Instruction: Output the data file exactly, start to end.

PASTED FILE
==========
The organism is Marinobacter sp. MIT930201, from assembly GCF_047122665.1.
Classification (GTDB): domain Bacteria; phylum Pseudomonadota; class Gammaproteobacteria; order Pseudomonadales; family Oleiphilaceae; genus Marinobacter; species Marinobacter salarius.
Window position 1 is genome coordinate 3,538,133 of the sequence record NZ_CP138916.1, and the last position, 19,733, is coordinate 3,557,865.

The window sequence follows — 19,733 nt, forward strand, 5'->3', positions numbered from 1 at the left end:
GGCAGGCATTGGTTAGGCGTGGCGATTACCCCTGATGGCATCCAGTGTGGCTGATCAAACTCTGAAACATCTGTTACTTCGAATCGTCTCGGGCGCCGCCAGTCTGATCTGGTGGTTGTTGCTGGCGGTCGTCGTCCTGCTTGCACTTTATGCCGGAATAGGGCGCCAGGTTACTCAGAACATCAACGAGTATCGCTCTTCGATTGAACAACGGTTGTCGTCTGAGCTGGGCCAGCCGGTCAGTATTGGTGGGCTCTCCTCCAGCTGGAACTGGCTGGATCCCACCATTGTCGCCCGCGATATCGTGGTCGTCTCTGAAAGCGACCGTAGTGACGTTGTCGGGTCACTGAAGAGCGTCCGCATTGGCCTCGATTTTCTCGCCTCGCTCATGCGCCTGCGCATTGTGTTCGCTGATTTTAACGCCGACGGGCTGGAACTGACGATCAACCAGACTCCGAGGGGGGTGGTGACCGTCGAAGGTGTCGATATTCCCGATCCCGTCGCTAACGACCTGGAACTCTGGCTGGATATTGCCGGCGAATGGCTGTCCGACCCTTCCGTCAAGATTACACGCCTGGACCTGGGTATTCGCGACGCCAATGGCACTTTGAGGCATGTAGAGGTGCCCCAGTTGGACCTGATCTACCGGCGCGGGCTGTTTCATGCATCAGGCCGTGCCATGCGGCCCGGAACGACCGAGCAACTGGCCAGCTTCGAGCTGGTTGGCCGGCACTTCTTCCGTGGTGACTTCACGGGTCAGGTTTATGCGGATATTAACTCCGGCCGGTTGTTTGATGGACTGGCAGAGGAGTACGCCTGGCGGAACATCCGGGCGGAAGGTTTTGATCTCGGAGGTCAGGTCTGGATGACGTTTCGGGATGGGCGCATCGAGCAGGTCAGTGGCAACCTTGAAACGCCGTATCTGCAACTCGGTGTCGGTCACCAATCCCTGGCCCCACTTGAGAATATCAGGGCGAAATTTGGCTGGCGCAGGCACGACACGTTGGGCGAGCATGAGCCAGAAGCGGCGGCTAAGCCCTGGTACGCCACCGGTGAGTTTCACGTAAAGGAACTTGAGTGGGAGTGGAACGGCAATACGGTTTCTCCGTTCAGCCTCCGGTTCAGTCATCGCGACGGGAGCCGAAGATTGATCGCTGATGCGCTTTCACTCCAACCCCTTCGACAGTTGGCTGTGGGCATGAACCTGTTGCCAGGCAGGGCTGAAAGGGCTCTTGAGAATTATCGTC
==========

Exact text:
The organism is Marinobacter sp. MIT930201, from assembly GCF_047122665.1.
Classification (GTDB): domain Bacteria; phylum Pseudomonadota; class Gammaproteobacteria; order Pseudomonadales; family Oleiphilaceae; genus Marinobacter; species Marinobacter salarius.
Window position 1 is genome coordinate 3,538,133 of the sequence record NZ_CP138916.1, and the last position, 19,733, is coordinate 3,557,865.

The window sequence follows — 19,733 nt, forward strand, 5'->3', positions numbered from 1 at the left end:
GGCAGGCATTGGTTAGGCGTGGCGATTACCCCTGATGGCATCCAGTGTGGCTGATCAAACTCTGAAACATCTGTTACTTCGAATCGTCTCGGGCGCCGCCAGTCTGATCTGGTGGTTGTTGCTGGCGGTCGTCGTCCTGCTTGCACTTTATGCCGGAATAGGGCGCCAGGTTACTCAGAACATCAACGAGTATCGCTCTTCGATTGAACAACGGTTGTCGTCTGAGCTGGGCCAGCCGGTCAGTATTGGTGGGCTCTCCTCCAGCTGGAACTGGCTGGATCCCACCATTGTCGCCCGCGATATCGTGGTCGTCTCTGAAAGCGACCGTAGTGACGTTGTCGGGTCACTGAAGAGCGTCCGCATTGGCCTCGATTTTCTCGCCTCGCTCATGCGCCTGCGCATTGTGTTCGCTGATTTTAACGCCGACGGGCTGGAACTGACGATCAACCAGACTCCGAGGGGGGTGGTGACCGTCGAAGGTGTCGATATTCCCGATCCCGTCGCTAACGACCTGGAACTCTGGCTGGATATTGCCGGCGAATGGCTGTCCGACCCTTCCGTCAAGATTACACGCCTGGACCTGGGTATTCGCGACGCCAATGGCACTTTGAGGCATGTAGAGGTGCCCCAGTTGGACCTGATCTACCGGCGCGGGCTGTTTCATGCATCAGGCCGTGCCATGCGGCCCGGAACGACCGAGCAACTGGCCAGCTTCGAGCTGGTTGGCCGGCACTTCTTCCGTGGTGACTTCACGGGTCAGGTTTATGCGGATATTAACTCCGGCCGGTTGTTTGATGGACTGGCAGAGGAGTACGCCTGGCGGAACATCCGGGCGGAAGGTTTTGATCTCGGAGGTCAGGTCTGGATGACGTTTCGGGATGGGCGCATCGAGCAGGTCAGTGGCAACCTTGAAACGCCGTATCTGCAACTCGGTGTCGGTCACCAATCCCTGGCCCCACTTGAGAATATCAGGGCGAAATTTGGCTGGCGCAGGCACGACACGTTGGGCGAGCATGAGCCAGAAGCGGCGGCTAAGCCCTGGTACGCCACCGGTGAGTTTCACGTAAAGGAACTTGAGTGGGAGTGGAACGGCAATACGGTTTCTCCGTTCAGCCTCCGGTTCAGTCATCGCGACGGGAGCCGAAGATTGATCGCTGATGCGCTTTCACTCCAACCCCTTCGACAGTTGGCTGTGGGCATGAACCTGTTGCCAGGCAGGGCTGAAAGGGCTCTTGAGAATTATCGTC